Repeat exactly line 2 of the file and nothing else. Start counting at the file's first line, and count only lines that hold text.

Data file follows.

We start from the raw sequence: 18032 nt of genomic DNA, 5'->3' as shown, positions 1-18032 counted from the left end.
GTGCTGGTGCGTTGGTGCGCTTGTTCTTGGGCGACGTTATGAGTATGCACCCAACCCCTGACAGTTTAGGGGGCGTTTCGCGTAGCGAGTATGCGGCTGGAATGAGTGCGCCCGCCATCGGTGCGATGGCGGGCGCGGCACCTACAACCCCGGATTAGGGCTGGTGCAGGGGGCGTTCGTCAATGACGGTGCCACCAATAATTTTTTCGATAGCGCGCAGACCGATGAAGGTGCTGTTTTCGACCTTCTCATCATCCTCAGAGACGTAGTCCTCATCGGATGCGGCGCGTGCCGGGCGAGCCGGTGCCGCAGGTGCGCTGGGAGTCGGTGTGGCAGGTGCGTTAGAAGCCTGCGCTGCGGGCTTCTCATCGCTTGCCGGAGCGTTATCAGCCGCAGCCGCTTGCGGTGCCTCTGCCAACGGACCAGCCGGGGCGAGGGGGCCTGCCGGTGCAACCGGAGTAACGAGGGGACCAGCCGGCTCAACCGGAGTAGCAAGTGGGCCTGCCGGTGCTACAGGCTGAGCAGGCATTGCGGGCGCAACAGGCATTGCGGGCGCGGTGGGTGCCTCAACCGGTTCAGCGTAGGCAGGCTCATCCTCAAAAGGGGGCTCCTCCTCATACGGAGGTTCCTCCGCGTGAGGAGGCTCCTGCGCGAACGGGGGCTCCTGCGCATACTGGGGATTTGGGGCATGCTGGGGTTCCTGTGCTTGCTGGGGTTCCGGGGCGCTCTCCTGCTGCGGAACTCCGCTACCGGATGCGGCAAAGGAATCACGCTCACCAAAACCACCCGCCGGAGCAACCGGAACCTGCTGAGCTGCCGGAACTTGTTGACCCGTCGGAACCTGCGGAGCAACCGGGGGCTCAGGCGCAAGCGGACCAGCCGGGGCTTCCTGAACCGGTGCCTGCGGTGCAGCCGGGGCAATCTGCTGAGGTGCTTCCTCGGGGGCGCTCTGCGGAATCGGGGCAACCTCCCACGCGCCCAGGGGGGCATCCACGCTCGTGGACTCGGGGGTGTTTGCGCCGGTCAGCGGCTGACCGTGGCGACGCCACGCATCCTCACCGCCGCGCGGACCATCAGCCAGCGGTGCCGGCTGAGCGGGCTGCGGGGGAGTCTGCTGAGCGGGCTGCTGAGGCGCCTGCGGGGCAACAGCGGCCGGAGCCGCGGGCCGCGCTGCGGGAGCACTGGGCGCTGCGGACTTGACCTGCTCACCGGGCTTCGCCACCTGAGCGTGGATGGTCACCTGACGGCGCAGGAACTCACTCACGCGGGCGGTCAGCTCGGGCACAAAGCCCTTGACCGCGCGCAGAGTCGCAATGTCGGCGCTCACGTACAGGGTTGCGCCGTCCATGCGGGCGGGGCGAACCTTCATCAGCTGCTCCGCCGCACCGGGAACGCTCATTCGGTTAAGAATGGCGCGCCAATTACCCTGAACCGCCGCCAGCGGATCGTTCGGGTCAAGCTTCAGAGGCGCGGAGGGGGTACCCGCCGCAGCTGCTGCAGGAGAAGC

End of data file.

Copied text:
GTGCTGGTGCGTTGGTGCGCTTGTTCTTGGGCGACGTTATGAGTATGCACCCAACCCCTGACAGTTTAGGGGGCGTTTCGCGTAGCGAGTATGCGGCTGGAATGAGTGCGCCCGCCATCGGTGCGATGGCGGGCGCGGCACCTACAACCCCGGATTAGGGCTGGTGCAGGGGGCGTTCGTCAATGACGGTGCCACCAATAATTTTTTCGATAGCGCGCAGACCGATGAAGGTGCTGTTTTCGACCTTCTCATCATCCTCAGAGACGTAGTCCTCATCGGATGCGGCGCGTGCCGGGCGAGCCGGTGCCGCAGGTGCGCTGGGAGTCGGTGTGGCAGGTGCGTTAGAAGCCTGCGCTGCGGGCTTCTCATCGCTTGCCGGAGCGTTATCAGCCGCAGCCGCTTGCGGTGCCTCTGCCAACGGACCAGCCGGGGCGAGGGGGCCTGCCGGTGCAACCGGAGTAACGAGGGGACCAGCCGGCTCAACCGGAGTAGCAAGTGGGCCTGCCGGTGCTACAGGCTGAGCAGGCATTGCGGGCGCAACAGGCATTGCGGGCGCGGTGGGTGCCTCAACCGGTTCAGCGTAGGCAGGCTCATCCTCAAAAGGGGGCTCCTCCTCATACGGAGGTTCCTCCGCGTGAGGAGGCTCCTGCGCGAACGGGGGCTCCTGCGCATACTGGGGATTTGGGGCATGCTGGGGTTCCTGTGCTTGCTGGGGTTCCGGGGCGCTCTCCTGCTGCGGAACTCCGCTACCGGATGCGGCAAAGGAATCACGCTCACCAAAACCACCCGCCGGAGCAACCGGAACCTGCTGAGCTGCCGGAACTTGTTGACCCGTCGGAACCTGCGGAGCAACCGGGGGCTCAGGCGCAAGCGGACCAGCCGGGGCTTCCTGAACCGGTGCCTGCGGTGCAGCCGGGGCAATCTGCTGAGGTGCTTCCTCGGGGGCGCTCTGCGGAATCGGGGCAACCTCCCACGCGCCCAGGGGGGCATCCACGCTCGTGGACTCGGGGGTGTTTGCGCCGGTCAGCGGCTGACCGTGGCGACGCCACGCATCCTCACCGCCGCGCGGACCATCAGCCAGCGGTGCCGGCTGAGCGGGCTGCGGGGGAGTCTGCTGAGCGGGCTGCTGAGGCGCCTGCGGGGCAACAGCGGCCGGAGCCGCGGGCCGCGCTGCGGGAGCACTGGGCGCTGCGGACTTGACCTGCTCACCGGGCTTCGCCACCTGAGCGTGGATGGTCACCTGACGGCGCAGGAACTCACTCACGCGGGCGGTCAGCTCGGGCACAAAGCCCTTGACCGCGCGCAGAGTCGCAATGTCGGCGCTCACGTACAGGGTTGCGCCGTCCATGCGGGCGGGGCGAACCTTCATCAGCTGCTCCGCCGCACCGGGAACGCTCATTCGGTTAAGAATGGCGCGCCAATTACCCTGAACCGCCGCCAGCGGATCGTTCGGGTCAAGCTTCAGAGGCGCGGAGGGGGTACCCGCCGCAGCTGCTGCAGGAGAAGC